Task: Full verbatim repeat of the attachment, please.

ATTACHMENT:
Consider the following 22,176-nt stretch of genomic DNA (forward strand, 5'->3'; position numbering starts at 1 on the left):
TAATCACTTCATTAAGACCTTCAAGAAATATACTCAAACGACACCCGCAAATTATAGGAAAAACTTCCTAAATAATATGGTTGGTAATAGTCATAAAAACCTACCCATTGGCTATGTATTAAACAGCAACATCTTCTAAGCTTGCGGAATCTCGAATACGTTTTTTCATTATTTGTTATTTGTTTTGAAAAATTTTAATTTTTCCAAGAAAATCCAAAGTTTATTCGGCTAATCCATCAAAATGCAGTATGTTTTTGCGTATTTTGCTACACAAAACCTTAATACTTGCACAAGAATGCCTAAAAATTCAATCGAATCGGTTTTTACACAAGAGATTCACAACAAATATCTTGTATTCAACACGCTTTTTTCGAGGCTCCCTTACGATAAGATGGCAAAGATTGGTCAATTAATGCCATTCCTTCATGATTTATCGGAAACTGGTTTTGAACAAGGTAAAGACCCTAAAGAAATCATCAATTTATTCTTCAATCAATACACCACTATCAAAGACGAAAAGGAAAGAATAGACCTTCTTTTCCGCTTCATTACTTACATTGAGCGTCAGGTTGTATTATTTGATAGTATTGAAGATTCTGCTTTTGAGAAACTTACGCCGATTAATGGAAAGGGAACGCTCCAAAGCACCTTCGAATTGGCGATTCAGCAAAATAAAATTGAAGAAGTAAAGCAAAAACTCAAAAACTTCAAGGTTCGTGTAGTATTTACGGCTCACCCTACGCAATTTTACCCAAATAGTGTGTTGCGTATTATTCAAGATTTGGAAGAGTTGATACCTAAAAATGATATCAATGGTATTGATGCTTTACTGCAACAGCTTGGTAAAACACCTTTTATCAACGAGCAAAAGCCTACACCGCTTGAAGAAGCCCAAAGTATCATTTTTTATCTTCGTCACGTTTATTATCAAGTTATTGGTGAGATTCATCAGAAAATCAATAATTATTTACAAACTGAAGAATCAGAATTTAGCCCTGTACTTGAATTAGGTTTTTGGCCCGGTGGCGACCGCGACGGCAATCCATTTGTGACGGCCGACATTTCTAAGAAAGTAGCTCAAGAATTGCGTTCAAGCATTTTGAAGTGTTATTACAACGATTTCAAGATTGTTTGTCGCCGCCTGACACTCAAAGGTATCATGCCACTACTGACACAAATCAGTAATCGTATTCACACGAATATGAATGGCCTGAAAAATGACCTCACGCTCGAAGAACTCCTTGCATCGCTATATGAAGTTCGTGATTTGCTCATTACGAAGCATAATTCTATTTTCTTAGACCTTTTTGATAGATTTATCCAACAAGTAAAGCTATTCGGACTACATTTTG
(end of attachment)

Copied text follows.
Consider the following 22,176-nt stretch of genomic DNA (forward strand, 5'->3'; position numbering starts at 1 on the left):
TAATCACTTCATTAAGACCTTCAAGAAATATACTCAAACGACACCCGCAAATTATAGGAAAAACTTCCTAAATAATATGGTTGGTAATAGTCATAAAAACCTACCCATTGGCTATGTATTAAACAGCAACATCTTCTAAGCTTGCGGAATCTCGAATACGTTTTTTCATTATTTGTTATTTGTTTTGAAAAATTTTAATTTTTCCAAGAAAATCCAAAGTTTATTCGGCTAATCCATCAAAATGCAGTATGTTTTTGCGTATTTTGCTACACAAAACCTTAATACTTGCACAAGAATGCCTAAAAATTCAATCGAATCGGTTTTTACACAAGAGATTCACAACAAATATCTTGTATTCAACACGCTTTTTTCGAGGCTCCCTTACGATAAGATGGCAAAGATTGGTCAATTAATGCCATTCCTTCATGATTTATCGGAAACTGGTTTTGAACAAGGTAAAGACCCTAAAGAAATCATCAATTTATTCTTCAATCAATACACCACTATCAAAGACGAAAAGGAAAGAATAGACCTTCTTTTCCGCTTCATTACTTACATTGAGCGTCAGGTTGTATTATTTGATAGTATTGAAGATTCTGCTTTTGAGAAACTTACGCCGATTAATGGAAAGGGAACGCTCCAAAGCACCTTCGAATTGGCGATTCAGCAAAATAAAATTGAAGAAGTAAAGCAAAAACTCAAAAACTTCAAGGTTCGTGTAGTATTTACGGCTCACCCTACGCAATTTTACCCAAATAGTGTGTTGCGTATTATTCAAGATTTGGAAGAGTTGATACCTAAAAATGATATCAATGGTATTGATGCTTTACTGCAACAGCTTGGTAAAACACCTTTTATCAACGAGCAAAAGCCTACACCGCTTGAAGAAGCCCAAAGTATCATTTTTTATCTTCGTCACGTTTATTATCAAGTTATTGGTGAGATTCATCAGAAAATCAATAATTATTTACAAACTGAAGAATCAGAATTTAGCCCTGTACTTGAATTAGGTTTTTGGCCCGGTGGCGACCGCGACGGCAATCCATTTGTGACGGCCGACATTTCTAAGAAAGTAGCTCAAGAATTGCGTTCAAGCATTTTGAAGTGTTATTACAACGATTTCAAGATTGTTTGTCGCCGCCTGACACTCAAAGGTATCATGCCACTACTGACACAAATCAGTAATCGTATTCACACGAATATGAATGGCCTGAAAAATGACCTCACGCTCGAAGAACTCCTTGCATCGCTATATGAAGTTCGTGATTTGCTCATTACGAAGCATAATTCTATTTTCTTAGACCTTTTTGATAGATTTATCCAACAAGTAAAGCTATTCGGACTACATTTTG